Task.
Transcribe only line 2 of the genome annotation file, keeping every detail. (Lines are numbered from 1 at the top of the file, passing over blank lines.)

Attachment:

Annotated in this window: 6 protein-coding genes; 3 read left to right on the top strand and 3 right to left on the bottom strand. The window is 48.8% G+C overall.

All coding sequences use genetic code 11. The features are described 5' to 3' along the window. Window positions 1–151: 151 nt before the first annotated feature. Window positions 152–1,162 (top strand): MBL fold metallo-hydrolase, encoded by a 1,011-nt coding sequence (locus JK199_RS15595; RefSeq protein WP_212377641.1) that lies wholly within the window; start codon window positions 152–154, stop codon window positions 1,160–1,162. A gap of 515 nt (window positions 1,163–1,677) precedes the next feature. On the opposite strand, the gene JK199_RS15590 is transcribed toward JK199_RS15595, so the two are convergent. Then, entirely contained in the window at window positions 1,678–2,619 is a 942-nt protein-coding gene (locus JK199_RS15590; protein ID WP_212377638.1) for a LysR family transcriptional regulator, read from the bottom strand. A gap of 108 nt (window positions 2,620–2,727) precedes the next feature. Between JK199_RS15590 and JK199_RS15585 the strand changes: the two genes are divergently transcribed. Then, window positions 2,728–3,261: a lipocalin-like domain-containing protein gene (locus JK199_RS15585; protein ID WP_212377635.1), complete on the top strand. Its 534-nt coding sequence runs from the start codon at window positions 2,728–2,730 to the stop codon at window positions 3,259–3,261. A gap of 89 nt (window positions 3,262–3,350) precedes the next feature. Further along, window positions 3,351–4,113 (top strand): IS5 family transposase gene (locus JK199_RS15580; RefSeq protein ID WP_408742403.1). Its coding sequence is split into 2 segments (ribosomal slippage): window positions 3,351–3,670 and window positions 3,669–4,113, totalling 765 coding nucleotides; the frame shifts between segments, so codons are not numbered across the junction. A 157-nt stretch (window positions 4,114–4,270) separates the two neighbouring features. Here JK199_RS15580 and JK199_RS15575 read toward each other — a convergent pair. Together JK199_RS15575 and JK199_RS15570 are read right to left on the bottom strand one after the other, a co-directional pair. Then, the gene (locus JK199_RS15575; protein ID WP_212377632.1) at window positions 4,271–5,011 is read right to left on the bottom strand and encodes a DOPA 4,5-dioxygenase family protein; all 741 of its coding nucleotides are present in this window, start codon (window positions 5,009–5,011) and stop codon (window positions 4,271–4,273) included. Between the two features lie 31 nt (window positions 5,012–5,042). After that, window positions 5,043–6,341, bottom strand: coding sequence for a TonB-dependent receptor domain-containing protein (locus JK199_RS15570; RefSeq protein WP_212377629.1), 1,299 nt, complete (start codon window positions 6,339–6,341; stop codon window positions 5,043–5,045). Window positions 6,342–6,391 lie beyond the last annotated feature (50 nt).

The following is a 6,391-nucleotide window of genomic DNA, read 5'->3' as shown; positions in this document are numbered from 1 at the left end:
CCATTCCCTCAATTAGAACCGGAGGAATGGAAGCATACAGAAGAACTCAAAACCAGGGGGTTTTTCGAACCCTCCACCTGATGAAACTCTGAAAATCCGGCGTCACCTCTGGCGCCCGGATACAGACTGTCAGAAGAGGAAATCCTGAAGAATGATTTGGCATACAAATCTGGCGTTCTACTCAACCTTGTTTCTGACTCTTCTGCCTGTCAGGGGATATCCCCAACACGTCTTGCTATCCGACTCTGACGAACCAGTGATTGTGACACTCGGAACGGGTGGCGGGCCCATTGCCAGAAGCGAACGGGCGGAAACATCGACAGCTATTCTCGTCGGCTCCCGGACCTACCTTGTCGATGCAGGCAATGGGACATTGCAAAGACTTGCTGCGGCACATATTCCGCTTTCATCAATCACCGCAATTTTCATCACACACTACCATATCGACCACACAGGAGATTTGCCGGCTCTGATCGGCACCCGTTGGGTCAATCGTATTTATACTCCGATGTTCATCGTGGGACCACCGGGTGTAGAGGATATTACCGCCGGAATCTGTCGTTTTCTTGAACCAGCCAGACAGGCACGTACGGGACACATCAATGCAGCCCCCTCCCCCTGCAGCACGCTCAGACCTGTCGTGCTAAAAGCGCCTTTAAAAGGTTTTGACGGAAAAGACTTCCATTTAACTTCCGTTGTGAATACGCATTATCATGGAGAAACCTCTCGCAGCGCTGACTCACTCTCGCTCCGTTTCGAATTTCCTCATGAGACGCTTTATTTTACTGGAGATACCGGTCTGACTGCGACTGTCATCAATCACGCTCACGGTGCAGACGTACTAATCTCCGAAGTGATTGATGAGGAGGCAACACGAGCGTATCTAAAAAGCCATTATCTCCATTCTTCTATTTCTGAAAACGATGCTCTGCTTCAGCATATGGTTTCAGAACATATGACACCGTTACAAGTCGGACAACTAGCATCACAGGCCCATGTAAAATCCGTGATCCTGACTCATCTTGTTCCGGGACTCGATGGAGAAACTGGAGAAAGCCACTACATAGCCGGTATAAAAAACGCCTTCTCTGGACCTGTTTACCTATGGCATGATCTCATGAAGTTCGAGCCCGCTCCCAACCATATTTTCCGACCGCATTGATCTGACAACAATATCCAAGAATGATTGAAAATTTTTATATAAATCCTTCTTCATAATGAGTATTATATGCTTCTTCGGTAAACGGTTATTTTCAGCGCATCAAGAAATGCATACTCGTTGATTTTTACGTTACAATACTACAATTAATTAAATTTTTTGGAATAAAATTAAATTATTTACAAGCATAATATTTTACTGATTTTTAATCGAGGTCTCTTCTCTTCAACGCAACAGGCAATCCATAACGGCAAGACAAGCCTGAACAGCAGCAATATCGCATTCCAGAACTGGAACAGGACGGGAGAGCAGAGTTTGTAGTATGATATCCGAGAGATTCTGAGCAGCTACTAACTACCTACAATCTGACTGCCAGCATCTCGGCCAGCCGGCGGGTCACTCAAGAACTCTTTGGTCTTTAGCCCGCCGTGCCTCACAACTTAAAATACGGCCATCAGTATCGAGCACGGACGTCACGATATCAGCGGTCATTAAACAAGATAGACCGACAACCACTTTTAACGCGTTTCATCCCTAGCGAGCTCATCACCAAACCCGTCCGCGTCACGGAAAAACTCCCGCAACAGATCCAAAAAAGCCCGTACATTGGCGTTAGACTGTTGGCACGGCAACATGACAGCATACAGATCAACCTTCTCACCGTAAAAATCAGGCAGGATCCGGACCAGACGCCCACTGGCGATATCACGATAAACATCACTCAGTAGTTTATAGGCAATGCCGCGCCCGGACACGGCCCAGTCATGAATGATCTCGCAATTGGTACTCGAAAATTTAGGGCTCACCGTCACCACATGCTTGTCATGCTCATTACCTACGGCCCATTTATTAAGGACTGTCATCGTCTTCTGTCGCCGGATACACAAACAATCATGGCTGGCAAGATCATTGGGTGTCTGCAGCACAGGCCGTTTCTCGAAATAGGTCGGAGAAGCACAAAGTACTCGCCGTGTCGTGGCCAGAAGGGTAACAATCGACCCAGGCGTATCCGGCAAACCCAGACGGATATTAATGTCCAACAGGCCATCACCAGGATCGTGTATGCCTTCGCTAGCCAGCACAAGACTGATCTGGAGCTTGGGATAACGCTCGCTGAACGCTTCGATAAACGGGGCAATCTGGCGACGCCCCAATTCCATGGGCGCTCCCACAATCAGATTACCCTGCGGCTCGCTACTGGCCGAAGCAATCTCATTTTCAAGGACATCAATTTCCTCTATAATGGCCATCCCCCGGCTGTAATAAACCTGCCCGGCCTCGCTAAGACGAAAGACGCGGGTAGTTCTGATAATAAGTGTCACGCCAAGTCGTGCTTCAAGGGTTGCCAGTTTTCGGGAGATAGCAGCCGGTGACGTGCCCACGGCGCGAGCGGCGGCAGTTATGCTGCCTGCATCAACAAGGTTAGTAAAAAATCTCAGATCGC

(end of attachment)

All coding sequences use genetic code 11. The features are described 5' to 3' along the window. Window positions 1–151: 151 nt before the first annotated feature. Window positions 152–1,162 (top strand): MBL fold metallo-hydrolase, encoded by a 1,011-nt coding sequence (locus JK199_RS15595; RefSeq protein WP_212377641.1) that lies wholly within the window; start codon window positions 152–154, stop codon window positions 1,160–1,162. A gap of 515 nt (window positions 1,163–1,677) precedes the next feature. On the opposite strand, the gene JK199_RS15590 is transcribed toward JK199_RS15595, so the two are convergent. Then, entirely contained in the window at window positions 1,678–2,619 is a 942-nt protein-coding gene (locus JK199_RS15590; protein ID WP_212377638.1) for a LysR family transcriptional regulator, read from the bottom strand. A gap of 108 nt (window positions 2,620–2,727) precedes the next feature. Between JK199_RS15590 and JK199_RS15585 the strand changes: the two genes are divergently transcribed. Then, window positions 2,728–3,261: a lipocalin-like domain-containing protein gene (locus JK199_RS15585; protein ID WP_212377635.1), complete on the top strand. Its 534-nt coding sequence runs from the start codon at window positions 2,728–2,730 to the stop codon at window positions 3,259–3,261. A gap of 89 nt (window positions 3,262–3,350) precedes the next feature. Further along, window positions 3,351–4,113 (top strand): IS5 family transposase gene (locus JK199_RS15580; RefSeq protein ID WP_408742403.1). Its coding sequence is split into 2 segments (ribosomal slippage): window positions 3,351–3,670 and window positions 3,669–4,113, totalling 765 coding nucleotides; the frame shifts between segments, so codons are not numbered across the junction. A 157-nt stretch (window positions 4,114–4,270) separates the two neighbouring features. Here JK199_RS15580 and JK199_RS15575 read toward each other — a convergent pair. Together JK199_RS15575 and JK199_RS15570 are read right to left on the bottom strand one after the other, a co-directional pair. Then, the gene (locus JK199_RS15575; protein ID WP_212377632.1) at window positions 4,271–5,011 is read right to left on the bottom strand and encodes a DOPA 4,5-dioxygenase family protein; all 741 of its coding nucleotides are present in this window, start codon (window positions 5,009–5,011) and stop codon (window positions 4,271–4,273) included. Between the two features lie 31 nt (window positions 5,012–5,042). After that, window positions 5,043–6,341, bottom strand: coding sequence for a TonB-dependent receptor domain-containing protein (locus JK199_RS15570; RefSeq protein WP_212377629.1), 1,299 nt, complete (start codon window positions 6,339–6,341; stop codon window positions 5,043–5,045). Window positions 6,342–6,391 lie beyond the last annotated feature (50 nt).